Northern Prairie Wildlife Research Center
The little-wing pearly mussel faces water quality degradation resulting from industrial and sewage effluents and the runoff of silt and other water pollutants from poorly designed construction, development, mining, agricultural, and forestry activities. Further, the spread of the exotic zebra mussel (Dreissena polymorpha) represents a potential threat to the survival of this species. Zebra mussels outcompete native mussel fauna, and infestations in the water column can physically disrupt normal breeding and feeding behavior.
Although little measurable progress has been made in establishing new mussel populations or in stabilizing existing populations, substantial recovery efforts for all the State's federally listed mussels are under way. Research is continuing on maintaining captive mussel populations, mussel cryopreservation, and potential impacts of the exotic zebra mussel on native mussels.
Recovery of the little-wing pearly mussel will require additional research to develop new propagation techniques, reintroduction into unoccupied historical habitat, and determination of the factors that are causing declines in the wild. Also, technology is needed for cryopreservation of freshwater mussel genetic material.
In both FY 1991 and FY 1992, the State of Kentucky received $15,120 to evaluate the impact of commercial mussel fishing on federally listed mussels in the State. In FY 1992, the State also received $7,500 to conduct a status survey on listed mussels.
Forest Service: This Federal agency is working with The Nature Conservancy to purchase private lands within the boundaries of the Daniel Boone National Forest in the Horse Lick Creek watershed to protect the little-wing pearly mussel. The Forest Service has also collected information on the distribution of, and threats to, federally-listed mussels within this watershed.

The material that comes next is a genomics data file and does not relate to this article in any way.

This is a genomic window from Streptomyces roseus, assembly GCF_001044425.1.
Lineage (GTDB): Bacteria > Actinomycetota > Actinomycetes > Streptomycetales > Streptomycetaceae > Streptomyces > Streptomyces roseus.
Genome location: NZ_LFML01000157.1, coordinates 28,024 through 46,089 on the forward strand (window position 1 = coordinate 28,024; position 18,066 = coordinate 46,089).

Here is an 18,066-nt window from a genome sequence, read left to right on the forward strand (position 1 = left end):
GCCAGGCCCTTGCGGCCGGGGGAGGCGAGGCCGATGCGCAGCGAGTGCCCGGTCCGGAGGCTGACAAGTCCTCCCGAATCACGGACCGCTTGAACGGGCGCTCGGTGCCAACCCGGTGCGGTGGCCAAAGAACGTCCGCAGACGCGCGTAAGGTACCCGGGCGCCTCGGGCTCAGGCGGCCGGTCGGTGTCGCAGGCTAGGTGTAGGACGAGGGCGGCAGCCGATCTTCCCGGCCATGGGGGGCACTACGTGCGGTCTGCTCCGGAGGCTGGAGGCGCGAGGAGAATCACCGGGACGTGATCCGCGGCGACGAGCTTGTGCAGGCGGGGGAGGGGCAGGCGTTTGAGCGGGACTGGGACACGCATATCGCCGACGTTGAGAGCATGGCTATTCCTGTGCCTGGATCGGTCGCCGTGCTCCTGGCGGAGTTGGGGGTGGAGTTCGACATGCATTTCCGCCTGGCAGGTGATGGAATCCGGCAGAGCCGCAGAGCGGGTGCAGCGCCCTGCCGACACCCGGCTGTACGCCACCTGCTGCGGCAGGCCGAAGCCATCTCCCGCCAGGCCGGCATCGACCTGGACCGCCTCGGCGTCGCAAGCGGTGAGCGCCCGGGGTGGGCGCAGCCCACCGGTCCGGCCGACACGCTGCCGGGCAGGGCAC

Kentucky Department of Fish and Wildlife Resources: This State agency is responsible for managing the State's mussel populations, managing an extensive commercial mussel fishery, maintaining a geographic data base on mussel distribution, and designating mussel sanctuaries to protect State and federally listed mussels.
Kentucky State Nature Preserves Commission: The Kentucky State Nature Preserves Commission, another State agency, is responsible for maintaining a geographic data base on the distribution of mussels. It also purchases and protects important mussel sites and conducts surveys to identify the distribution and abundance of native mussels. By maintaining a natural history data base, the Commission provides valuable information on federally listed mussels, and through its environmental review process and site surveys it helps protect these species.
The Nature Conservancy: This private organization has an active land protection program in the Horse Lick Creek watershed for protecting the little-wing pearly mussel, and has funded a project to survey the mussel fauna of this system.
Plan approved 9/22/89.